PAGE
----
Developing Novel Techniques for Studying Viral Surfaces and Identifying New Therapeutic Targets
Viruses are typically drawn as in Fig 1A, with the viral spike proteins shown as the the only visible proteins on virus surfaces. Thus, these spike proteins are the typical targets of vaccines and antivirals. Our lab has extensive expertise in studying virion surfaces, with a unique emphasis on identifying human proteins on virus surfaces. Our research highlights that the textbook schematic of viral particles is not what viruses look like in the real-world. In reality, when viruses replicate in human cells, they also hijack human proteins, covering their surface with a variety of cellular proteins derived from the cells which they infect. Importantly, the incorporation of human proteins onto virus surfaces imparts new biological features to the virus. For example, our previous research has identified two human proteins, integrin α4β7 and PSGL-1, that can alter virus trafficking and infectivity, respectively, when incorporated onto the HIV surface (PMID:28763793 and PMID: 35597982). Impressively, when we analyze clinical samples from HIV-infected patients, we consistently detect viruses with these human proteins on their surfaces, indicating that real-word viruses do indeed look like Fig 1B.
Ongoing research in our lab is geared towards establishing new protocols for analyzing virus particles with an emerging technique called flow virometry. Flow virometry uses antibodies to identify unique proteins on viruses. Importantly, very few labs are versed in this technique worldwide, and few have access to the cutting-edge instruments required for this technique. Our lab is equipped with the CytoFlex S Cytometer (Beckman Coulter) for dedicated use within our own laboratory, enabling flow virometry at our fingertips! We have also established the instrument parameters to perform quantitative flow virometry, enabling us to identify the absolute number of protein molecules per individual virus particle (PMID:33198254). This quantitation enriches our understanding of the virus phenotype, and informs us on protein abundance and the related feasibility for targeting these proteins with therapeutics.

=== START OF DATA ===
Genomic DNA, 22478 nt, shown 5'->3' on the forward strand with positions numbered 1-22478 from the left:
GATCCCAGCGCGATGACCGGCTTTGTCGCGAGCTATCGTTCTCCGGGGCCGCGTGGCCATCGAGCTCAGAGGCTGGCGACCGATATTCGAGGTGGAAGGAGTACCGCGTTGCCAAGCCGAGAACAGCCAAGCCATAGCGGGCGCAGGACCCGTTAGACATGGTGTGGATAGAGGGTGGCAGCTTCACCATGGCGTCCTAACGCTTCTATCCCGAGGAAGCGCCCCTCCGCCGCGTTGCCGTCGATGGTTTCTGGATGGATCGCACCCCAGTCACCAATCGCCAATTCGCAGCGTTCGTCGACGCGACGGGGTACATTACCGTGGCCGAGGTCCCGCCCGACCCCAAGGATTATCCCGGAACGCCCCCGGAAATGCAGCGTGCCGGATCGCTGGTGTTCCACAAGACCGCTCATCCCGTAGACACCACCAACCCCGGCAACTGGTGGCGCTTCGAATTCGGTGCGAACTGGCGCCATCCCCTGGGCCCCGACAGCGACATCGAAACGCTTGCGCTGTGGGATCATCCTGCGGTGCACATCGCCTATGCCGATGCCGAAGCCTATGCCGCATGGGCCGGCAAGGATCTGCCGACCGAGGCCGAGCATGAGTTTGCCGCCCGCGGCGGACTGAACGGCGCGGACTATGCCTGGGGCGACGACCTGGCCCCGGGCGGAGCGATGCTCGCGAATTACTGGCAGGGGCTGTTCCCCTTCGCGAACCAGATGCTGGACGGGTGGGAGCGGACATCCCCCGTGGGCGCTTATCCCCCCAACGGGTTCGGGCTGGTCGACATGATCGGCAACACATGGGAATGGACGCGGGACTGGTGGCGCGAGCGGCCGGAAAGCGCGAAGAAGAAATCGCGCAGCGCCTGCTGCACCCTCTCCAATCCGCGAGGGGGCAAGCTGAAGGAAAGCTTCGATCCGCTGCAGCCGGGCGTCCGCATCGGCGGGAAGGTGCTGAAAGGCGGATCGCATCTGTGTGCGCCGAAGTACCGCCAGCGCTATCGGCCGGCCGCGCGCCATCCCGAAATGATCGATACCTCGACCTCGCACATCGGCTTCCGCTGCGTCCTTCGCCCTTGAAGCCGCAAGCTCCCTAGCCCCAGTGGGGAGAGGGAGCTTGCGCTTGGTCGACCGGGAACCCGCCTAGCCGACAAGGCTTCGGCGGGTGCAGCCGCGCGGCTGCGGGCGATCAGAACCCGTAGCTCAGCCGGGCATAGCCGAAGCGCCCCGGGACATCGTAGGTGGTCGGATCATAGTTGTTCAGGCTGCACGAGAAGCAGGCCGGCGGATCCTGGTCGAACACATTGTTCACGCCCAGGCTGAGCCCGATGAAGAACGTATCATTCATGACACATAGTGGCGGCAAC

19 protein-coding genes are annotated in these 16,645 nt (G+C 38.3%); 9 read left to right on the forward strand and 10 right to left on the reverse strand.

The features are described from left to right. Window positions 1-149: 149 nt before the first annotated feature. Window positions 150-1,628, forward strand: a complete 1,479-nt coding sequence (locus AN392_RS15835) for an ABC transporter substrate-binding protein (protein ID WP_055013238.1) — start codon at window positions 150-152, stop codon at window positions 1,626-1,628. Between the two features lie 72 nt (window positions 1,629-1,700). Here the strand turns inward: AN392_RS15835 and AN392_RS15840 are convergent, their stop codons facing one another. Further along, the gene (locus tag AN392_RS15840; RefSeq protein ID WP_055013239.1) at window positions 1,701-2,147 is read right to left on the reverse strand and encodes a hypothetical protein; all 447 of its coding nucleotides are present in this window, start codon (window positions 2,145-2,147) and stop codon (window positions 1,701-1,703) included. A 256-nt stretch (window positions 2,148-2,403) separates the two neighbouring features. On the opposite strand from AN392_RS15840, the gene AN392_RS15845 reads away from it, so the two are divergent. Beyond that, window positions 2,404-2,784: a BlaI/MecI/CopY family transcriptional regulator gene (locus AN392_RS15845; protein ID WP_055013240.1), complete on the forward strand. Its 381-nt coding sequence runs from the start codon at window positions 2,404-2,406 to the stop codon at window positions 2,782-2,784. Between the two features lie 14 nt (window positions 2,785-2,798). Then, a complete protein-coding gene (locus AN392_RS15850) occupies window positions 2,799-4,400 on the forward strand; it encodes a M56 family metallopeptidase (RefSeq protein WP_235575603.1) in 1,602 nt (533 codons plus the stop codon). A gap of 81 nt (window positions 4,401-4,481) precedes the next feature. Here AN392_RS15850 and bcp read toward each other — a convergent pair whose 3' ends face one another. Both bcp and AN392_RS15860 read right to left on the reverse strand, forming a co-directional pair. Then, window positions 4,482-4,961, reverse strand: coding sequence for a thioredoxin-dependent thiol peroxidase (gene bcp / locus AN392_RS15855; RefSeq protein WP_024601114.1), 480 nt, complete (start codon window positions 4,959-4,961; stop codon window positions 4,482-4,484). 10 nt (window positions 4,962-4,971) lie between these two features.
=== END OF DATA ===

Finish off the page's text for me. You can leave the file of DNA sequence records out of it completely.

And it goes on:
Novel Cytokine Expression Patterns
It has been well established that cytokines have extraordinary potential as ‘immunological multi-taskers’. These small molecular weight proteins can be expressed via a variety of stimuli, in a multitude of cell types throughout the body, and can elicit a broad range of responses. Key features of cytokines, such as glycosylation and positioning of charged domains, can drastically influence biological functions, protein stability, protein-protein interactions (oligomerization), and receptor engagement.
Interestingly, some cytokines can even be stored at high concentrations, preformed inside producer cells, awaiting rapid release without requiring de novo synthesis, resulting in high-speed immune responses. While much work is centered on downstream functions of cytokines, we seek to understand earlier events in the expression, secretion, and interplay among these proteins, in an effort to establish how cytokines are regulated in a normal-functioning immune system, before disease disrupts the equilibrium.